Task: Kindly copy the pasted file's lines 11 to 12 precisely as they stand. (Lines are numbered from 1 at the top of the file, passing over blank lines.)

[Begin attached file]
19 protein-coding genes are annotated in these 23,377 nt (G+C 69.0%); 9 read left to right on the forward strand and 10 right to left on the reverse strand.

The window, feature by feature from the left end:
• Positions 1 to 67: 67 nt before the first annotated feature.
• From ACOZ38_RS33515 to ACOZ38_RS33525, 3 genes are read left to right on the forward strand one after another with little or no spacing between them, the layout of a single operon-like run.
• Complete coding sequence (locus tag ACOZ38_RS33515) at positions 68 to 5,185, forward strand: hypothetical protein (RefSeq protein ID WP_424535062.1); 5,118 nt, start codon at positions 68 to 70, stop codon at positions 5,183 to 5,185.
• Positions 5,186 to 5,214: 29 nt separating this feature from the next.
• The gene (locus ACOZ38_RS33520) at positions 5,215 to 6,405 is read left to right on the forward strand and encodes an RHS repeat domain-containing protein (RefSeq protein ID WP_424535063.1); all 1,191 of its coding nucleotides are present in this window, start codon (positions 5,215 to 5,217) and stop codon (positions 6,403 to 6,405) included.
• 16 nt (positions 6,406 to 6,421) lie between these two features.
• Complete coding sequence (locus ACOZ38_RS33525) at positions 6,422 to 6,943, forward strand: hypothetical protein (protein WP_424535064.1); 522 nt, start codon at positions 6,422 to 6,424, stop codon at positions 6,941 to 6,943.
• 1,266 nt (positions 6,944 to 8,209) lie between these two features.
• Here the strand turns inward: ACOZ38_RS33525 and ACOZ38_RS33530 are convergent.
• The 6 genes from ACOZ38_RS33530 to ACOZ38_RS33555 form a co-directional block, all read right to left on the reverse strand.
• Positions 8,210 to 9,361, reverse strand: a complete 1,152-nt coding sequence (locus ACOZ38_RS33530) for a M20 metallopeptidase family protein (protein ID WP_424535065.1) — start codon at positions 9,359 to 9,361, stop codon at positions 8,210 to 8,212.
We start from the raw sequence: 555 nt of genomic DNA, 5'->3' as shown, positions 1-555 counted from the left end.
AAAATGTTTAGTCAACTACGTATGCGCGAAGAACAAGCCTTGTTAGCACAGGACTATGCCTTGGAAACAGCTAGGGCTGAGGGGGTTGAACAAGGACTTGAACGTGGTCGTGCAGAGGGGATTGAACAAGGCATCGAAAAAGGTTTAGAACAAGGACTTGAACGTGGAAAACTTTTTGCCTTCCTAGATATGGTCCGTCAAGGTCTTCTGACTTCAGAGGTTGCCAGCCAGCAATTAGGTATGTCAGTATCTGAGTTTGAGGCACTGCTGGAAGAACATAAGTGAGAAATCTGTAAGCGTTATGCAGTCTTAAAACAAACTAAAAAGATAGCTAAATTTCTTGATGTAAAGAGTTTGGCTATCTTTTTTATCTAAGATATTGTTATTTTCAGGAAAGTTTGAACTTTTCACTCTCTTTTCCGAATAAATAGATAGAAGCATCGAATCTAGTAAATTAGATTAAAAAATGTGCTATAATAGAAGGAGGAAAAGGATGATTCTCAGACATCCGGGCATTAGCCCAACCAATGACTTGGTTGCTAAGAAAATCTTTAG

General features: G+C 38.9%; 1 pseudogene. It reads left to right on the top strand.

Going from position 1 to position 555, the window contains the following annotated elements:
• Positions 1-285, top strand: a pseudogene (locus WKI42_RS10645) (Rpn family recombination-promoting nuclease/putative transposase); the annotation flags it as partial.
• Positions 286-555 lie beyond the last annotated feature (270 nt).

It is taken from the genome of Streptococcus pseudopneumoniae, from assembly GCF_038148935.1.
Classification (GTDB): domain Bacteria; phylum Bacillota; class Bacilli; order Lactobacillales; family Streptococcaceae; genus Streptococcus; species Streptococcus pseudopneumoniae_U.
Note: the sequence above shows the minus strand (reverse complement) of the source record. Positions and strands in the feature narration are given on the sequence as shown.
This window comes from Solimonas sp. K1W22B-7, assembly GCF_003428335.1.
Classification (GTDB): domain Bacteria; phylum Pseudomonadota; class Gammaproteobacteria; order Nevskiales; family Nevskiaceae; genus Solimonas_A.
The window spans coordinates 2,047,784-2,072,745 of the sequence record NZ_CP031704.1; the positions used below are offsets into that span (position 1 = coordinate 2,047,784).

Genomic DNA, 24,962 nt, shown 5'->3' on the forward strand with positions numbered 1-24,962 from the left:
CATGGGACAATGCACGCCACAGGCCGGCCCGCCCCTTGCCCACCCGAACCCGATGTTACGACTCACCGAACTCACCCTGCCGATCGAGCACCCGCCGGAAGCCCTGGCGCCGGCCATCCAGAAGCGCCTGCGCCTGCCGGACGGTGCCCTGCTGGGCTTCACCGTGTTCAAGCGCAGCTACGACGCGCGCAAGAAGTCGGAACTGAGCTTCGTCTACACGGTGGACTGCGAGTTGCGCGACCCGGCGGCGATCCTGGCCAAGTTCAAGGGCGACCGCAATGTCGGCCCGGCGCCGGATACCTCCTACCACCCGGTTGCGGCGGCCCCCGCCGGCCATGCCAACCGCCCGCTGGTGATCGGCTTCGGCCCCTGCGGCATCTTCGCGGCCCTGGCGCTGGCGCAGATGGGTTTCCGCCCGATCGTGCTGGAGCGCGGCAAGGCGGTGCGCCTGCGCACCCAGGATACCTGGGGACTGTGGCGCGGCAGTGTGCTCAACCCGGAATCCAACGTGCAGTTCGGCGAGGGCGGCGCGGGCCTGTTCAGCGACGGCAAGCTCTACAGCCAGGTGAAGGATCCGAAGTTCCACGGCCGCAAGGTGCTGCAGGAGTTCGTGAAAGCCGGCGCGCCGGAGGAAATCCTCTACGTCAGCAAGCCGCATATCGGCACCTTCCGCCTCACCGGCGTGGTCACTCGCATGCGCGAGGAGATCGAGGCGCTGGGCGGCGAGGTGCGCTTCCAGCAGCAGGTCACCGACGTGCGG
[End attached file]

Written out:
• Here the strand turns inward: ACOZ38_RS33525 and ACOZ38_RS33530 are convergent.
• The 6 genes from ACOZ38_RS33530 to ACOZ38_RS33555 form a co-directional block, all read right to left on the reverse strand.